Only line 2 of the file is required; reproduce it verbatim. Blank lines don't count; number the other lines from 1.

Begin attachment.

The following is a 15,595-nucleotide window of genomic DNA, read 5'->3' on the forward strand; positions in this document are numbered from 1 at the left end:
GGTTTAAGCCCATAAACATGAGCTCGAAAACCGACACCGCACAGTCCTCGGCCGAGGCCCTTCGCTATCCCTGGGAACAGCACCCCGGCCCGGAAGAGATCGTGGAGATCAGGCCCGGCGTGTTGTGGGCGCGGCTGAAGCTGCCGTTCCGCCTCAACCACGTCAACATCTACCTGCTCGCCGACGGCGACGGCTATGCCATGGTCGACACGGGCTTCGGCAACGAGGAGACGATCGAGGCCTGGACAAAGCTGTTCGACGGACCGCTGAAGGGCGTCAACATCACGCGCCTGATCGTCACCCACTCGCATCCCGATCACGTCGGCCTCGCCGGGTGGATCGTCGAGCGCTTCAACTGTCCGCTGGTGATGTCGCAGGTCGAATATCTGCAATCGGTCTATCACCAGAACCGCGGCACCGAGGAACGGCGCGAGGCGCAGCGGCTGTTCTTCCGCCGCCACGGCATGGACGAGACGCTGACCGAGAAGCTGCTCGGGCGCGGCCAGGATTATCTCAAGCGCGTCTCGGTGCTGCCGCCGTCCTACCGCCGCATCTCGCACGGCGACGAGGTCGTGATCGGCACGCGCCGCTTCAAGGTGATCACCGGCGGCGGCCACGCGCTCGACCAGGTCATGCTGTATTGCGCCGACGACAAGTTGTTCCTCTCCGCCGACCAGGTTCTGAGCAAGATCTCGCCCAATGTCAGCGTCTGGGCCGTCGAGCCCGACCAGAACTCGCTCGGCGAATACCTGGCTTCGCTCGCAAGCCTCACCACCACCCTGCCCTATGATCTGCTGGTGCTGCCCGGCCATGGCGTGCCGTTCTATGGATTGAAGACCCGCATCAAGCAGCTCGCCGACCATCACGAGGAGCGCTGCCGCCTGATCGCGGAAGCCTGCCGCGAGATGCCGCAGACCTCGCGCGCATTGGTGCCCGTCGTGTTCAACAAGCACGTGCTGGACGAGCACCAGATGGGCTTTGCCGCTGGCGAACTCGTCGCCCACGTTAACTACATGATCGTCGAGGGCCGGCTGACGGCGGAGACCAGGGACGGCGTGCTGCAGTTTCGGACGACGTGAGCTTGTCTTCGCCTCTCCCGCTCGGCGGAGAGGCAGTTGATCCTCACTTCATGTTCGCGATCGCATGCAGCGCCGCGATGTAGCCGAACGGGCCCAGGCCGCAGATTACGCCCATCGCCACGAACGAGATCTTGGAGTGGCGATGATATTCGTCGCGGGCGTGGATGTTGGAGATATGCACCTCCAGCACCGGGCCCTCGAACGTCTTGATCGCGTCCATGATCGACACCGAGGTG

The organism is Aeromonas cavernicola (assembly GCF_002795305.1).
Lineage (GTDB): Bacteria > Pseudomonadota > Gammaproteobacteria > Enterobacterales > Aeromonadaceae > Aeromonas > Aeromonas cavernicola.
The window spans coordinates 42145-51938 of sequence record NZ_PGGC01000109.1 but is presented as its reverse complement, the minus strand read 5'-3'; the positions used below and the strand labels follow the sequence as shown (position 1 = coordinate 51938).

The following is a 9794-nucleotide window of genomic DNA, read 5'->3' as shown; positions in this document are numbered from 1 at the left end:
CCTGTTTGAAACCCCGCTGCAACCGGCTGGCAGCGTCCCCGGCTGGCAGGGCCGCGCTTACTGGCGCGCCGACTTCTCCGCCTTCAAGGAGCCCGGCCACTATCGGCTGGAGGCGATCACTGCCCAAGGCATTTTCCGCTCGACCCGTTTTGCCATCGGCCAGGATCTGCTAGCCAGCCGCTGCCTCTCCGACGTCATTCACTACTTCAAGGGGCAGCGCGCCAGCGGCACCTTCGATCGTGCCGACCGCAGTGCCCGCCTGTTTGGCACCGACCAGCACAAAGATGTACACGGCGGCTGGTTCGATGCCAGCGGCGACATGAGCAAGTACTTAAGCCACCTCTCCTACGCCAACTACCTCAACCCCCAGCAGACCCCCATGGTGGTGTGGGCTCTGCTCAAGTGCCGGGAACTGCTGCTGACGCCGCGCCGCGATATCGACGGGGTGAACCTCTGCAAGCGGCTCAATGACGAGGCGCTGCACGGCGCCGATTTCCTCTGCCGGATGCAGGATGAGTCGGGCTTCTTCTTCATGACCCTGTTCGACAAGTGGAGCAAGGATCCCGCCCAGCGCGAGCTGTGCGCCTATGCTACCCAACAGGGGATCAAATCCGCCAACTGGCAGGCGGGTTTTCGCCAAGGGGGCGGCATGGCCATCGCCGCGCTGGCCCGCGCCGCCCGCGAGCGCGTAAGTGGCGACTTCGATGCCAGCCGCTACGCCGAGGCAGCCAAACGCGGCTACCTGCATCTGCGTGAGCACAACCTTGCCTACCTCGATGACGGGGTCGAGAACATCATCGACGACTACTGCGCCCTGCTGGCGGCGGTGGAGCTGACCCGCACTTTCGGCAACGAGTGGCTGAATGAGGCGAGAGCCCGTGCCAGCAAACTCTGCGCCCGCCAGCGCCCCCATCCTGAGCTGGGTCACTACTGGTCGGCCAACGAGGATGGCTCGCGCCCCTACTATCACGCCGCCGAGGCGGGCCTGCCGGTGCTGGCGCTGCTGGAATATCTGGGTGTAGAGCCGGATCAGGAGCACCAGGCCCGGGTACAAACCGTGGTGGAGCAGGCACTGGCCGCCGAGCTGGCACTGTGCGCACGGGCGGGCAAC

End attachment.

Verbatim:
GGTTTAAGCCCATAAACATGAGCTCGAAAACCGACACCGCACAGTCCTCGGCCGAGGCCCTTCGCTATCCCTGGGAACAGCACCCCGGCCCGGAAGAGATCGTGGAGATCAGGCCCGGCGTGTTGTGGGCGCGGCTGAAGCTGCCGTTCCGCCTCAACCACGTCAACATCTACCTGCTCGCCGACGGCGACGGCTATGCCATGGTCGACACGGGCTTCGGCAACGAGGAGACGATCGAGGCCTGGACAAAGCTGTTCGACGGACCGCTGAAGGGCGTCAACATCACGCGCCTGATCGTCACCCACTCGCATCCCGATCACGTCGGCCTCGCCGGGTGGATCGTCGAGCGCTTCAACTGTCCGCTGGTGATGTCGCAGGTCGAATATCTGCAATCGGTCTATCACCAGAACCGCGGCACCGAGGAACGGCGCGAGGCGCAGCGGCTGTTCTTCCGCCGCCACGGCATGGACGAGACGCTGACCGAGAAGCTGCTCGGGCGCGGCCAGGATTATCTCAAGCGCGTCTCGGTGCTGCCGCCGTCCTACCGCCGCATCTCGCACGGCGACGAGGTCGTGATCGGCACGCGCCGCTTCAAGGTGATCACCGGCGGCGGCCACGCGCTCGACCAGGTCATGCTGTATTGCGCCGACGACAAGTTGTTCCTCTCCGCCGACCAGGTTCTGAGCAAGATCTCGCCCAATGTCAGCGTCTGGGCCGTCGAGCCCGACCAGAACTCGCTCGGCGAATACCTGGCTTCGCTCGCAAGCCTCACCACCACCCTGCCCTATGATCTGCTGGTGCTGCCCGGCCATGGCGTGCCGTTCTATGGATTGAAGACCCGCATCAAGCAGCTCGCCGACCATCACGAGGAGCGCTGCCGCCTGATCGCGGAAGCCTGCCGCGAGATGCCGCAGACCTCGCGCGCATTGGTGCCCGTCGTGTTCAACAAGCACGTGCTGGACGAGCACCAGATGGGCTTTGCCGCTGGCGAACTCGTCGCCCACGTTAACTACATGATCGTCGAGGGCCGGCTGACGGCGGAGACCAGGGACGGCGTGCTGCAGTTTCGGACGACGTGAGCTTGTCTTCGCCTCTCCCGCTCGGCGGAGAGGCAGTTGATCCTCACTTCATGTTCGCGATCGCATGCAGCGCCGCGATGTAGCCGAACGGGCCCAGGCCGCAGATTACGCCCATCGCCACGAACGAGATCTTGGAGTGGCGATGATATTCGTCGCGGGCGTGGATGTTGGAGATATGCACCTCCAGCACCGGGCCCTCGAACGTCTTGATCGCGTCCATGATCGACACCGAGGTG